But most of the studio’s work involves old 78s, reel-to-reel tapes, LPs, and cassette recordings. A recent visit to an outer office revealed stacks, shelves, and boxes of recordings ready to be digitized. There were samples from sessions with writers Robert Lowell, Anne Sexton, Robert Frost, and Jack Kerouac. “Here’s Norman Mailer, 1976,” someone said, holding up a box. Not long ago the studio digitized audio from the Julia Child archives at the Schlesinger Library, including interviews, LPs, and radio promos. “The library is a living organism,” said Ackerman of Harvard collections, “always taking in new material.”

Even familiar technologies such as LPs and cassettes involve a confounding menu of formats, materials, and technical variants. The studio’s turntables for recording old 78s include a microscope for assessing groove width, a factor that was not standardized until the age of LPs. To add complexity, 78s were all made differently, with cores of paper, aluminum, or glass.

Reel-to-reel tapes — simple as they may seem — also present a range of problems, which have to be understood from the time recordings are unboxed at the studio. Ackerman and his fellow audio engineers look for dirt, mold, and loosely packed tape. They watch for “spoking” (when tape tension is not uniform) and “cupping,” the telltale curve of old tapes. They also look for what a tape is made of. It may be PVC, acetate, polyester, or even paper.

To start the digitizing process, technicians set the angle of the tape machine head — its azimuth — to the same angle used during the original recording. Then 1970s-era Ampex tape machines are calibrated so magnetic information can be read accurately. Once a tape is rolling, signals stream into two computers. One analyzes frequency and other sound variables in real time, filling the screen with spiked and bulbous patterns that bend, waver, and wiggle. The other makes a digital capture. “It might play in one go,” said Ackerman of recording an original. “But a lot of time it doesn’t.”

When it doesn’t, decades of audio experience come into play. Burke, 46, mentions his mother’s work in radio, and remembers live-recording  “all the bands I wanted to be in.” Gordon, 58, blames his father and grandmother for his path to sound engineering. Both collected 78s, and played some of them on phonographs made before the Great Depression by the Victor Talking Machine Company. “Anybody can press play and record,” said Ackerman, 44. But the true audio business of equalization curves, RTA software, frequency, spectrum, Bext chunks, and authoring formats? That’s not so easy. It’s a realm for experts.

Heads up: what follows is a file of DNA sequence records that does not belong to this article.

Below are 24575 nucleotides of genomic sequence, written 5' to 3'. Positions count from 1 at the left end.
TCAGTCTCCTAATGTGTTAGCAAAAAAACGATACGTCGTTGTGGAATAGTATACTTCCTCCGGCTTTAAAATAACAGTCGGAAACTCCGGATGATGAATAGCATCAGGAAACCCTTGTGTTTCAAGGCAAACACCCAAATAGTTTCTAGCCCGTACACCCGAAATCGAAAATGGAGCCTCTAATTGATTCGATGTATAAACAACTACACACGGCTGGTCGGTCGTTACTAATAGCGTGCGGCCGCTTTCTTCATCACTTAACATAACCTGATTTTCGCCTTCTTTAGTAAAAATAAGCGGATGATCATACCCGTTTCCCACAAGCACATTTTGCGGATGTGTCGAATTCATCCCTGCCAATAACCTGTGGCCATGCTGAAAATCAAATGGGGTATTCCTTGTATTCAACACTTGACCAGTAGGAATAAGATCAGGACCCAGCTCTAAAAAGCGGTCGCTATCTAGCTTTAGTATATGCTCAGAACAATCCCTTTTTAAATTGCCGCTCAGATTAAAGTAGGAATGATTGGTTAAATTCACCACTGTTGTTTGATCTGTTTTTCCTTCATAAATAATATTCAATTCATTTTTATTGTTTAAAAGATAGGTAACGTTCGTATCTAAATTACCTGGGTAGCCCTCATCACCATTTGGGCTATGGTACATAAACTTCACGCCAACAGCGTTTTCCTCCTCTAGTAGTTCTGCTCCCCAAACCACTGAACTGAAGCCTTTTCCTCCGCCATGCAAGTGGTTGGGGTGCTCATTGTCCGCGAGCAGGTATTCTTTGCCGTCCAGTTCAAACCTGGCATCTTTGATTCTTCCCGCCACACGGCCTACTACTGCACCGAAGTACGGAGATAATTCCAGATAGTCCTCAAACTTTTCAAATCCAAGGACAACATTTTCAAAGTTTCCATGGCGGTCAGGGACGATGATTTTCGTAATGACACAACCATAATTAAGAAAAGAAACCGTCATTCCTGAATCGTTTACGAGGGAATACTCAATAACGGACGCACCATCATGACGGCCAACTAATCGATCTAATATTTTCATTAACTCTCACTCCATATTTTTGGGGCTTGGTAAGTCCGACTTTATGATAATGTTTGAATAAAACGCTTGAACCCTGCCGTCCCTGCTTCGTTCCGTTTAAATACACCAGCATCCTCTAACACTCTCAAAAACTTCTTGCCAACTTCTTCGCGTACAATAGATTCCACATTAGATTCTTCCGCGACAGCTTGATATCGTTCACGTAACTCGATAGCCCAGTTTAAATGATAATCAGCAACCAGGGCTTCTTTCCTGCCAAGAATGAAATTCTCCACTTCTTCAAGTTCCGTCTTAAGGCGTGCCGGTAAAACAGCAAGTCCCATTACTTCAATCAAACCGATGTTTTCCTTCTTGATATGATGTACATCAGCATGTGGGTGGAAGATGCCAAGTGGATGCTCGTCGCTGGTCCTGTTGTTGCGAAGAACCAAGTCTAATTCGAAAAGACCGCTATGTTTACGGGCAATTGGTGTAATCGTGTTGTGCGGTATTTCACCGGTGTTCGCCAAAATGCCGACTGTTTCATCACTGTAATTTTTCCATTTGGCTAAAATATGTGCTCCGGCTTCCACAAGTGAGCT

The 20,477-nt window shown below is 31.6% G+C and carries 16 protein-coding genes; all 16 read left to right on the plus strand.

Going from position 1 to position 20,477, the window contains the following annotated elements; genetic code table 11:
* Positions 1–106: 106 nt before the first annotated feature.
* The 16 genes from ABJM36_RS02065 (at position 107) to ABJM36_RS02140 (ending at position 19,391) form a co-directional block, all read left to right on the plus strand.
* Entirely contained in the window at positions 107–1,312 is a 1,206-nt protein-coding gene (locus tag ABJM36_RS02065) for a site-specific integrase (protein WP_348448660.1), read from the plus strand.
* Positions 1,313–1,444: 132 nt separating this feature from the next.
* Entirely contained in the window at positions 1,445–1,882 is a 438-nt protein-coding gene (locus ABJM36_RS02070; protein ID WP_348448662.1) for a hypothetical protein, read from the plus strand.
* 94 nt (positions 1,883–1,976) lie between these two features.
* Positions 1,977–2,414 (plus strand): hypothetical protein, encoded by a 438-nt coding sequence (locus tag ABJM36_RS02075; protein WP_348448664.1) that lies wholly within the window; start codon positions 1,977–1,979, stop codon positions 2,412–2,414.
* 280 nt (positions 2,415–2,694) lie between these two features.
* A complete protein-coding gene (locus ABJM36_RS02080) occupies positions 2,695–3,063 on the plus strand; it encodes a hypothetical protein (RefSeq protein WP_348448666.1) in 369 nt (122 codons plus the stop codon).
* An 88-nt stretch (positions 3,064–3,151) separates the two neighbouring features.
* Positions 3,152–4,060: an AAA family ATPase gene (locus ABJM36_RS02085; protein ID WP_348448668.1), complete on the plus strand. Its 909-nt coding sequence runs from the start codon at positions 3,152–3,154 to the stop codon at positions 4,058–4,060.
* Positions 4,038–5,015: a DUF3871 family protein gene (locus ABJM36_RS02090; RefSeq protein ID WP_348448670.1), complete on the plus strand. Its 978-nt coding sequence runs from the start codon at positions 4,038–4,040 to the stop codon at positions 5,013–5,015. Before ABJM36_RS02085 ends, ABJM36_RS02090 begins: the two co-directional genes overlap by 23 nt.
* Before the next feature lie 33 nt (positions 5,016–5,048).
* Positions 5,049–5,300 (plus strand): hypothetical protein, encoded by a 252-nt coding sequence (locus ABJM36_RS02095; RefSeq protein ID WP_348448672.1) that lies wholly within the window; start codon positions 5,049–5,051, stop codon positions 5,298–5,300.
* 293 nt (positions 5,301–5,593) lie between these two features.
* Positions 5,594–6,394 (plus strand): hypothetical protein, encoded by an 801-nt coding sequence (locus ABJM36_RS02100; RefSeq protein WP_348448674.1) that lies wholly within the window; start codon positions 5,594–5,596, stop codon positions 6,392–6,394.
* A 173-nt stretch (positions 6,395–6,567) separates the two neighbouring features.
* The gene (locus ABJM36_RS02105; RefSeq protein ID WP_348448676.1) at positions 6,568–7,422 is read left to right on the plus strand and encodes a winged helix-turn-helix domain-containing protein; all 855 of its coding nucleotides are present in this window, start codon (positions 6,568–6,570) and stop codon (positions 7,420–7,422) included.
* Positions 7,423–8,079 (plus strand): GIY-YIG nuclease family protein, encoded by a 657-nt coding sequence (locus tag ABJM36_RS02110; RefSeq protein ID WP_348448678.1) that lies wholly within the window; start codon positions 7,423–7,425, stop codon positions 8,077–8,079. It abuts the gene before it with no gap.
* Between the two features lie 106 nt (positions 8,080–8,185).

Every digitized recording at the studio includes “metadata,” embedded information about how the recordings were done and where they came from. It gives digitized archival copies the technical depth and provenance that scholars of the future will need. During the Club 47 project, the studio had a big “data” advantage: club co-founder Betsy Siggins. Her shouts from the audience 50 years ago — and some of her backup vocals — punctuate the old recordings. She can say the magic words: I was there.

Siggins, along with folklorist Millie Rahn — both now at the New England Folk Music Archives — visited the studio to identify songs and performers. The reel-to-reel tapes they brought are an untapped Who’s Who of music legends, including Baez (recorded twice in 1959), Jim Kweskin, Taj Mahal, Maria Muldaur, Tom Rush, Doc Watson, and Eric Von Schmidt.

In one song, complete with audience noise and chair-scraping, Bob Dylan plays harmonica and sings backup vocals. In another, when he finishes a song of his own, three people clap, but not hard. In a third, Dylan is introduced as a singer “from somewhere out in the Midwest.” Then he proceeds to wow the audience with “Talkin’ World War III Blues,” taking command of the mike, his instruments, and the audience like a pro. It’s like witnessing a birth.

“When I can’t sing ’em too good,” the young Dylan told the hooting crowd in 1961, “I sing talkin’ ones.” Then he snickered.

You won’t find unscripted moments like this on a studio track, in liner notes, or in a music review. Burke — who did most of the audio work in the Club 47 project — remembered picking up a cardboard tape box with “Dylan” scrawled on it in grease pencil. The tape had not been played in five decades.

“After the distortion and the wild level of the group before,” said Burke, “the recording level is perfect. His voice is clear. His guitar is even, confident, lyrical.” Dylan was barely 20 years old. He is 71 now.

The passage of all that time and the preservation of the lost recordings are a reminder of what the audio studio cares most about saving, said Ackerman: “things that don’t exist anywhere else.”

Audio engineer Bruce Gordon (from left), Burke, and Ackerman inside the audio editing studio in the Loeb Music Library. Photo by Thomas Earle/Harvard Staff Photographer